What Is Reverse Sneeze in Cats?


In this Article

  • What Is a Reverse Sneeze in Cats?
  • Is Reverse Sneezing in Cats Dangerous?
  • Reverse Sneezing in Cats Causes
  • When to Ask the Vet About Reverse Sneezing 

A reverse sneeze in cats is a way they try to clear out irritants from their mouth or throat. It can look and sound a lot like choking, though, so watch to make sure your pet returns to normal within a few seconds. This tendency is not typically dangerous or contagious, but you may want to check with your vet if you’re worried that reverse-sneezing cats are sneezing a bit too often and for too long.

What Is a Reverse Sneeze in Cats?

During a regular sneeze, cats force air out through their noses to clear out an irritant such as dust. In a reverse sneeze, the cat sucks air in through its nose to clear irritants. The nasal cavity (the airway that extends down from the nose to the windpipe) connects to the mouth at the back of the throat. When an animal rapidly pulls in air through the nose into the windpipe, doing so clears out that area at the back of their throat.

What Does Reverse Sneezing Sound Like? 

Reverse-sneezing cats can sound like they’re choking, as if something is stuck in the cat’s throat. If it’s just a reverse sneeze, though, the odd noises should go away quickly—usually within seconds—and your cat should then go right back to their normal behavior. If your cat continues to make choking sounds and you’re worried that they’re having trouble breathing, call the vet right away.

A reverse sneeze can also sound like wheezing, gagging, snorting, gasping, or honking. What causes that terrible noise? The soft palate is an area at the back part of the roof of your cat’s mouth. During a reverse sneeze, the soft palate spasms, making the strange choking sound you hear.

What Does a Reverse Sneeze Look Like?

During a reverse sneeze, your cat will most likely stand still. They might close their eyes and stretch out their neck. Their lips might be drawn back from their teeth, making them look like they’re smiling.

Is Reverse Sneezing in Cats Dangerous?

Watching a reverse sneeze can be scary for a pet owner because it looks like your cat is struggling and the noises sound awful. Still, reverse sneezing isn’t at all harmful to your pet.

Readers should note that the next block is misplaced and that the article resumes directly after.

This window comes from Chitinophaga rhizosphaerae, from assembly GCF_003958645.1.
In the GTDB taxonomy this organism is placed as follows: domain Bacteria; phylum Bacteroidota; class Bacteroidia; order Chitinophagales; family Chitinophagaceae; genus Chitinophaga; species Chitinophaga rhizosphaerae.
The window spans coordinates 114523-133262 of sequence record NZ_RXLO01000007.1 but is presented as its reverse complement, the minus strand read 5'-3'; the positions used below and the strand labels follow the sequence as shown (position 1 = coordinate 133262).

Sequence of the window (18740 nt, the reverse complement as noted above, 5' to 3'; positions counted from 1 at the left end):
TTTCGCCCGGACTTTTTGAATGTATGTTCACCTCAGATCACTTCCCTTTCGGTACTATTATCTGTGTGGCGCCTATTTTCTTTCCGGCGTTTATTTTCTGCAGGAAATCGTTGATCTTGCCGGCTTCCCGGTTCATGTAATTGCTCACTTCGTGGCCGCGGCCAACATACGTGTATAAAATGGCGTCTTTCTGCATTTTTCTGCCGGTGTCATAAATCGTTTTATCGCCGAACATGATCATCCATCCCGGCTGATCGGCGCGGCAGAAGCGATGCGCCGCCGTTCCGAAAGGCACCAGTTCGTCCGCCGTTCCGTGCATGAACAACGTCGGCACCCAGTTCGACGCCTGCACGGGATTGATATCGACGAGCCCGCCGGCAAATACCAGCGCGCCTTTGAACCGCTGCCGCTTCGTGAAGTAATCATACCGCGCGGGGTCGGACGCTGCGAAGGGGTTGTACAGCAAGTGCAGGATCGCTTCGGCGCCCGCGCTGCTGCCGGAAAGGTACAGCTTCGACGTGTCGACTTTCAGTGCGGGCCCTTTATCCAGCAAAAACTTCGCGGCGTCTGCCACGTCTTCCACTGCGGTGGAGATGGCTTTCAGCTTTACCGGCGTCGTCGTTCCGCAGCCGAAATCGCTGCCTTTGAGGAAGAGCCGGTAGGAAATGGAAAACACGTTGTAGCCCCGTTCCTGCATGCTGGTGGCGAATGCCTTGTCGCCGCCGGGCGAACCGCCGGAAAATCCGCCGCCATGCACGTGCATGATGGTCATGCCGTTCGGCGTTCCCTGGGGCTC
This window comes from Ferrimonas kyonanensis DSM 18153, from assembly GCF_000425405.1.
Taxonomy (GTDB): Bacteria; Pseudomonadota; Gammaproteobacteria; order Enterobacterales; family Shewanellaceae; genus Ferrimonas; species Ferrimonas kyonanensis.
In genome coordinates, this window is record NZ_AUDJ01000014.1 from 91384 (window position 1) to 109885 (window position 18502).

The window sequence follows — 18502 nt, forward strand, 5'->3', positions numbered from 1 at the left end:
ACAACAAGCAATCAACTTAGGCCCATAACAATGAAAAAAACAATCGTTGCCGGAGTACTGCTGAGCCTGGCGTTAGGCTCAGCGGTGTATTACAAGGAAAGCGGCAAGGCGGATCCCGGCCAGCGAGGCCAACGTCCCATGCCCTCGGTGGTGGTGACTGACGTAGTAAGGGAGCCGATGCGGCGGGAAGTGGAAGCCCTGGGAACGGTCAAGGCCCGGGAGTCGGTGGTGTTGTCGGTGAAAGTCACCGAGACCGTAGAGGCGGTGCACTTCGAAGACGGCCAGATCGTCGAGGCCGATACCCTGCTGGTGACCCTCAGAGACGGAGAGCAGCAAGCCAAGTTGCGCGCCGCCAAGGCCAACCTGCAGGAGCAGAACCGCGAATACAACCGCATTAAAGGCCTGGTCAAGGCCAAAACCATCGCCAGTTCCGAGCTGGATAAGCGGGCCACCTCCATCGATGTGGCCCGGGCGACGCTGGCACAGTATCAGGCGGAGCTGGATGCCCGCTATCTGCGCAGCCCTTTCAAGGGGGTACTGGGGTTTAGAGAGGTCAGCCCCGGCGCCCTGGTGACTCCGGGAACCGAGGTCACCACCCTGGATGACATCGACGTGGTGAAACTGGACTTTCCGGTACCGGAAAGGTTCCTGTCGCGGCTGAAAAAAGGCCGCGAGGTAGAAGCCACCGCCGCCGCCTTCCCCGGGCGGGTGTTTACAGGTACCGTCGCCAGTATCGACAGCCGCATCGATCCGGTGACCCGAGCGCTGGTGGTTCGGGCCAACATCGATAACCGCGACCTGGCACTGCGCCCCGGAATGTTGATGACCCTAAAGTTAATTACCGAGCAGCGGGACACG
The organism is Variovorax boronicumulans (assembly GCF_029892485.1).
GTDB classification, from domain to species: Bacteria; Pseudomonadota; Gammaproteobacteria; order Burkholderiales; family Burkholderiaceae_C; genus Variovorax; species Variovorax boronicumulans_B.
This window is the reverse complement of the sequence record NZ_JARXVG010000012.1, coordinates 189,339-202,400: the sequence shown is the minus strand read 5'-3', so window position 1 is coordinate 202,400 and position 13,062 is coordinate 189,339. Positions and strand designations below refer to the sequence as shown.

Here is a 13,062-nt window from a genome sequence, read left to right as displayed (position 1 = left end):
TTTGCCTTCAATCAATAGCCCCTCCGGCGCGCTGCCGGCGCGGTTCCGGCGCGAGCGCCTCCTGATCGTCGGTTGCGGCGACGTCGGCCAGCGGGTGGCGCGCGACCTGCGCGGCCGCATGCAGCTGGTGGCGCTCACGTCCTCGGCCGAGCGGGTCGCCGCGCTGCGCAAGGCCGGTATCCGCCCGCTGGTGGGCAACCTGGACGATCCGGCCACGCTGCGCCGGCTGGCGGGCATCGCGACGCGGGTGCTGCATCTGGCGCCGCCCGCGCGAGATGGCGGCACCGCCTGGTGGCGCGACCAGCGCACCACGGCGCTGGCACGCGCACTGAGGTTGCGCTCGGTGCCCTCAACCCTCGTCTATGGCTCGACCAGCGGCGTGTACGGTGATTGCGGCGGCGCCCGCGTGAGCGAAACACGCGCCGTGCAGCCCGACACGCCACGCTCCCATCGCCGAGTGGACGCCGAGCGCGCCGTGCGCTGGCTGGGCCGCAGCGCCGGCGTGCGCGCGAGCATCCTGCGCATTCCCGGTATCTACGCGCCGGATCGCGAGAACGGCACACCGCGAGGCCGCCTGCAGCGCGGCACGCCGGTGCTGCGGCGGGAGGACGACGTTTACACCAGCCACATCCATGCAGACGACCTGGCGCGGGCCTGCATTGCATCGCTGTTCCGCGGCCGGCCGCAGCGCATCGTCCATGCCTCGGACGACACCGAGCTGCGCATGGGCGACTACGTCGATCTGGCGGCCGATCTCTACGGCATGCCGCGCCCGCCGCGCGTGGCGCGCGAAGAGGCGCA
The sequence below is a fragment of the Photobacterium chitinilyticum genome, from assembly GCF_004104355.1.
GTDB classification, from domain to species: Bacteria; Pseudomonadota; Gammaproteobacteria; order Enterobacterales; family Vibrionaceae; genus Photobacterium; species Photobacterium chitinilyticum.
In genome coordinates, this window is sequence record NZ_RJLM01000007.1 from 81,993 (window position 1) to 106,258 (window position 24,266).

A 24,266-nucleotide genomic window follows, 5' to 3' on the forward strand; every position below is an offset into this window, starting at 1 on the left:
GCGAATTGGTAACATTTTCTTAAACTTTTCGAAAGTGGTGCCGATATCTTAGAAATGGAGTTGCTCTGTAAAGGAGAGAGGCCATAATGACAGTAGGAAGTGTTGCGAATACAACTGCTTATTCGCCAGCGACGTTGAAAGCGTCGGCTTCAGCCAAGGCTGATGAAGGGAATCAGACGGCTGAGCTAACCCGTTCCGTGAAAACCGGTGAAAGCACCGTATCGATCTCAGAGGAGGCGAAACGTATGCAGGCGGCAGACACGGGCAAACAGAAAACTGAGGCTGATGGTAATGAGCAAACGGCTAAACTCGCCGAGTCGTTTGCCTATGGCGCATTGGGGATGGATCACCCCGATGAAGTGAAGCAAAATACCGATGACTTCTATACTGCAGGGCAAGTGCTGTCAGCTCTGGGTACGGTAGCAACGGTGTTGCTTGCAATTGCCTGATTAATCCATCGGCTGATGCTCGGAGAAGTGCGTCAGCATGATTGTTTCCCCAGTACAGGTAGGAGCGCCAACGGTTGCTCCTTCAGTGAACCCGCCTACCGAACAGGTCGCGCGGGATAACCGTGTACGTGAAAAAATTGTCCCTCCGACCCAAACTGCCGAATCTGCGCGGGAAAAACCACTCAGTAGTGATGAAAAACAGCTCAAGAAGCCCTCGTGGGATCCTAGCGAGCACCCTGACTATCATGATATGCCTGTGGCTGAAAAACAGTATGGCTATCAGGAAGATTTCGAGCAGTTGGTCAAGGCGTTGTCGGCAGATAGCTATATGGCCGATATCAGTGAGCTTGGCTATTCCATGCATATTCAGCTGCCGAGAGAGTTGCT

Reverse Sneezing in Cats Causes

Several things can trigger a reverse sneeze:

  • Allergens such as pollen
  • Irritants like dust
  • Bits of grass or weeds a cat accidentally inhaled (or tried to eat!)
  • Drinking or eating too quickly
  • Excitement

When to Ask the Vet About Reverse Sneezing 

An occasional reverse sneeze is normal and nothing to worry about. If your cat is sneezing very frequently, check with the vet. Unless you’re seeing other concerning symptoms, reverse sneezing on its own is not a reason to rush to the emergency animal hospital, so call during business hours to make an appointment for your cat.

Try to catch your cat sneezing on video so you can show the vet what the sneezing episodes look like. If your cat is reverse sneezing frequently, the vet may check for conditions such as:

Allergies. Just like humans, cats can develop allergies to pollens, dust, mold, or certain foods. A cat’s immune system is sensitive to the allergen and overreacts to it, causing symptoms like itching, sneezing, coughing, vomiting, and diarrhea. Treatment will depend on what the cat is allergic to, what symptoms they are experiencing, and whether they have a seasonal allergy or year-round symptoms. Your vet might suggest a special diet, offer medications, or even provide allergy shots if other treatments don’t work.

Asthma.Feline asthma narrows airways in a cat’s lungs. Signs include difficulty breathing, coughing or hacking, wheezing, and very rapid breathing. Medications can help treat these symptoms, though.

A foreign body. This is anything that does not belong in your cat’s nose, mouth, throat, or windpipe. Cats sometimes accidentally inhale or eat small seeds, bits of grass or mulch, tiny bones, or other objects. This leads to symptoms like coughing and choking. The foreign body must be removed, and the cat may need antibiotics to treat any infection caused by the incident.

In conclusion, remember that reverse sneezing in cats is nearly always harmless and goes away on its own. However, if you feel concerned about how often or how intensely your cat is sneezing, make an appointment for a checkup with your family vet.

Show Sources

Canadian Veterinary Journal: “Tracheal foreign body in a cat.”
Cornell University: “Feline Asthma: What You Need to Know.”
Coventry Animal Hospital: “Coventry Animal Hospital Explains What a Reverse Sneeze Is.”
Critical Care DVM: “Reverse Sneezing in Dogs & Cats: Should You Be Worried?”
Lone Tree Veterinary Medical Center: “The Reverse Sneeze: What It Is And When To Worry.”
River Landings Animal Hospital: “Reverse Sneezing in Cats.”
VCA Animal Hospitals: “Allergies in Cats.”
West Park Animal Hospital: “Snork, Honk, Wheeze: Is Reverse Sneezing in Pets Normal?”

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